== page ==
China revises law to include certain cyberattacks as ‘acts of espionage’
The Chinese government passed an expansion of its counterespionage law on Wednesday that would, among other things, allow people to be charged as spies if they target critical infrastructure or government bodies with cyberattacks.
The revised version of the 2014 law was passed by China's Standing Committee of the National People's Congress (NPC), state media outlet Xinhua reported, and will go into effect on July 1.
According to a translation of the most recent draft version of the law, “acts of espionage” now formally include “Network attacks [or] intrusions … targeting state organs, units involved with secrets, or critical information infrastructure” perpetrated or funded by spying organizations and affiliated agents.
More broadly, the espionage law also applies to “agencies, organs, individuals, or other collaborators domestically or outside” China who are involved in cyberattacks.
During a press briefing last week, NPC legislative affairs spokesperson Zang Tiewei called the “counter-espionage struggle … extremely grim,” according to Bloomberg.
“Various espionage activities are becoming more complex in more areas and targets more diverse, with measures increasingly covert,” he told state media.
The expanded law stipulates that government bodies must report cybersecurity incidents “to relevant departments,” which can then order telecommunications companies or internet service providers to repair vulnerabilities, suspend service, delete programs and restrict content, among other measures.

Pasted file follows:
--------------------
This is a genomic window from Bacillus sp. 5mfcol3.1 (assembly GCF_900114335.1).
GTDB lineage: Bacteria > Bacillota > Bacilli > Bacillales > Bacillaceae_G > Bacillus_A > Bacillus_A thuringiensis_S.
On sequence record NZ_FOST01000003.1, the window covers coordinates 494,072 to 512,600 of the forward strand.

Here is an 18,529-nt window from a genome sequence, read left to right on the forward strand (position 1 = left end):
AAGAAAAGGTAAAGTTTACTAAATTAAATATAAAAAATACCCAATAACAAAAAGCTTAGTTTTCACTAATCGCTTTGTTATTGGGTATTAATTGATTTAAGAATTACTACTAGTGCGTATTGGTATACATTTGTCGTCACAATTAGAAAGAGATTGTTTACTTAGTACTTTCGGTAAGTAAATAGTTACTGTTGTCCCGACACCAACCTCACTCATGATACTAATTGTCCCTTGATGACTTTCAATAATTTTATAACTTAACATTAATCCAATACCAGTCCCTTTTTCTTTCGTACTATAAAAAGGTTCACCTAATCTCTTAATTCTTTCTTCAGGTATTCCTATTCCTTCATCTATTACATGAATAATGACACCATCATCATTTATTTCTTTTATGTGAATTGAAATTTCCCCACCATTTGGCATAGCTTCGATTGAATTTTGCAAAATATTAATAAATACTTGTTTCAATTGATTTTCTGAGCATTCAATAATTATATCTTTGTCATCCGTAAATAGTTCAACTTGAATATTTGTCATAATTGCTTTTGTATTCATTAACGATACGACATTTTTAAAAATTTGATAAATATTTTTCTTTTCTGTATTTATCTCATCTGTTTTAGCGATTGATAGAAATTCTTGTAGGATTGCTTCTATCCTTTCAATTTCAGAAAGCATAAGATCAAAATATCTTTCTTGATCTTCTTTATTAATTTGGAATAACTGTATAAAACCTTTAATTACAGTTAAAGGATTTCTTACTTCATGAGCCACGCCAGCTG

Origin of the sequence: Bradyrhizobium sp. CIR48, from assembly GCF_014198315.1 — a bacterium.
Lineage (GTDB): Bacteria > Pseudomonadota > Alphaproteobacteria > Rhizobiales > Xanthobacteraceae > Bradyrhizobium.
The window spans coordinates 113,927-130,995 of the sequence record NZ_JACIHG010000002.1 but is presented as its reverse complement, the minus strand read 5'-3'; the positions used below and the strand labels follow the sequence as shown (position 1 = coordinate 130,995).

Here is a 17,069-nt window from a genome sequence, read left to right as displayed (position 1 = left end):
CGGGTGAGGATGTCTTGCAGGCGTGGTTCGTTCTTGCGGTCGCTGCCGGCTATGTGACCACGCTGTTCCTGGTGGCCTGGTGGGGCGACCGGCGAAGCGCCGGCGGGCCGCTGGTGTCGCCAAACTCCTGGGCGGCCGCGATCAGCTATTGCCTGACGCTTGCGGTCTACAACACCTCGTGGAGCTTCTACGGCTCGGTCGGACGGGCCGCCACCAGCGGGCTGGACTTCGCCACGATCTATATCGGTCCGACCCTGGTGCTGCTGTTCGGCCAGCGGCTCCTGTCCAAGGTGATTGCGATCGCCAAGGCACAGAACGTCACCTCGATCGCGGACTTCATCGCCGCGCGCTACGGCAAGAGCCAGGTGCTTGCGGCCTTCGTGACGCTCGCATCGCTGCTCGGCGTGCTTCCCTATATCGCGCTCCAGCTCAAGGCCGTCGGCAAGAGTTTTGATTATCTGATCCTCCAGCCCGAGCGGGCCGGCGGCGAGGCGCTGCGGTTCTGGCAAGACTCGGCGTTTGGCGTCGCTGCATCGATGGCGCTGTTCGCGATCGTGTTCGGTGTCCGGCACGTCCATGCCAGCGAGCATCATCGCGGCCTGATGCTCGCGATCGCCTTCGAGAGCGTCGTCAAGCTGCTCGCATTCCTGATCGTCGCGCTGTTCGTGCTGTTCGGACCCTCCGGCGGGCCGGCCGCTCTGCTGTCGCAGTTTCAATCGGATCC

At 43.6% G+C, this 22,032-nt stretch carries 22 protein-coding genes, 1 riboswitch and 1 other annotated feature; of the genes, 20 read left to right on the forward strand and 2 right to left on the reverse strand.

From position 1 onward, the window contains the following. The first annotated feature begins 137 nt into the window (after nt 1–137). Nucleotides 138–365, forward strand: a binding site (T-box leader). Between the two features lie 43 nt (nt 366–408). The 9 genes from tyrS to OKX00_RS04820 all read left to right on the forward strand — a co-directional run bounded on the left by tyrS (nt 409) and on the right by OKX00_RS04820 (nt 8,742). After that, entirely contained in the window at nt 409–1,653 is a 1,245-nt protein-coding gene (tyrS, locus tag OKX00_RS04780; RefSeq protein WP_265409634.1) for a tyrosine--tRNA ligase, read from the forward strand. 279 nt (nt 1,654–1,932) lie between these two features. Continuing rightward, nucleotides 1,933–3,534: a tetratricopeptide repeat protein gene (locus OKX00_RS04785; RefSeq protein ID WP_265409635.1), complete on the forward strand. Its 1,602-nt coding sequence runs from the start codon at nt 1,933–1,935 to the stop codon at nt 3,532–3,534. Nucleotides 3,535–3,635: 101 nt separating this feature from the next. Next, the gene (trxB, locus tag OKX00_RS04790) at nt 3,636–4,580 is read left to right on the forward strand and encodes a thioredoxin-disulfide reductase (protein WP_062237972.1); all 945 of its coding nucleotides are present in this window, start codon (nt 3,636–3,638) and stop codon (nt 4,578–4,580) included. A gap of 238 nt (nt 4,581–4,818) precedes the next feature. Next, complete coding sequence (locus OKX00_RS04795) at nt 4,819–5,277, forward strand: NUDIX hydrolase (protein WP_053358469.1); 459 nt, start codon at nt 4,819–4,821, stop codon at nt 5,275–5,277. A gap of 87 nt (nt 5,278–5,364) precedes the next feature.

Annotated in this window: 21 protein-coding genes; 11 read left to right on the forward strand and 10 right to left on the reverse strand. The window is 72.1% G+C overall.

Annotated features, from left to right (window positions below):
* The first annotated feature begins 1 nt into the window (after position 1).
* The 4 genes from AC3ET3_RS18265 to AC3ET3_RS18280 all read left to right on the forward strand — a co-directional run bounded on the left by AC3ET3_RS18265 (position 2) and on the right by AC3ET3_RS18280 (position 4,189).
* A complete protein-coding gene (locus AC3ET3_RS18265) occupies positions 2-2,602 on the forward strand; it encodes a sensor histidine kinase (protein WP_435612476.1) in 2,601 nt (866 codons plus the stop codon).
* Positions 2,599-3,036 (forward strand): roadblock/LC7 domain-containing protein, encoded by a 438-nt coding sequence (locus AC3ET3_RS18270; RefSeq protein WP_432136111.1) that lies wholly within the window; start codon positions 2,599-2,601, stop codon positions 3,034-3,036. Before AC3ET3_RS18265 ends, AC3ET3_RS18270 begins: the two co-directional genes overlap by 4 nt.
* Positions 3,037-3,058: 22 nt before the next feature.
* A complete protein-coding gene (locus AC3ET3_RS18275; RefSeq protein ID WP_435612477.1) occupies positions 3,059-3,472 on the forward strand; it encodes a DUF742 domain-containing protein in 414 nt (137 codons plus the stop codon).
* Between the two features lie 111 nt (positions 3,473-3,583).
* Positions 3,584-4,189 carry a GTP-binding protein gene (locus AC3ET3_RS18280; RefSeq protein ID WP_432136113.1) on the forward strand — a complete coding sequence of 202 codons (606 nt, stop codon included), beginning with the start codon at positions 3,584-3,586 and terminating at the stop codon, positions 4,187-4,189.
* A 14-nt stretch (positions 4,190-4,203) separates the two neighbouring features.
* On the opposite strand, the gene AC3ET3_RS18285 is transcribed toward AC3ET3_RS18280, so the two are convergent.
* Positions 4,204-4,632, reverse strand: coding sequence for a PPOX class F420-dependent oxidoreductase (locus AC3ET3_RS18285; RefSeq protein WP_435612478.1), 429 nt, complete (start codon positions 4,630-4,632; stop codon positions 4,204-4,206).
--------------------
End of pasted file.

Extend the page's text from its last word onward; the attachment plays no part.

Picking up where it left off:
“Where after related measures have been employed, the information content or risks described above have already been eliminated, the state security organs and relevant departments shall promptly make a decision to restore relevant transmission and services,” the law states.
The expanded cyberespionage law comes at a time of mutual suspicion around cyber interference between the United States and China, as well as of foreigners working within China. In March, Chinese authorities detained an employee of a Japanese pharmaceutical company on suspicions of espionage, as well as five employees of the due diligence firm Mintz Group.
Since September 2022, the Chinese government has repeatedly accused the U.S. National Security Agency of hacking into the network of the government-backed Northwestern Polytechnical University, stealing data on “sensitive identities” within China.
In February, Cybersecurity and Infrastructure Security Agency chief Jen Easterly warned of “China’s massive and sophisticated hacking program,” saying the country faced cyber intrusions by the Chinese government “every day.”
“This is hacking on an enormous scale, but unlike the spy balloon, which was identified and dealt with, these threats more often than not go unidentified and undeterred,” she said.
James Reddick has worked as a journalist around the world, including in Lebanon and in Cambodia, where he was Deputy Managing Editor of The Phnom Penh Post. He is also a radio and podcast producer for outlets like Snap Judgment.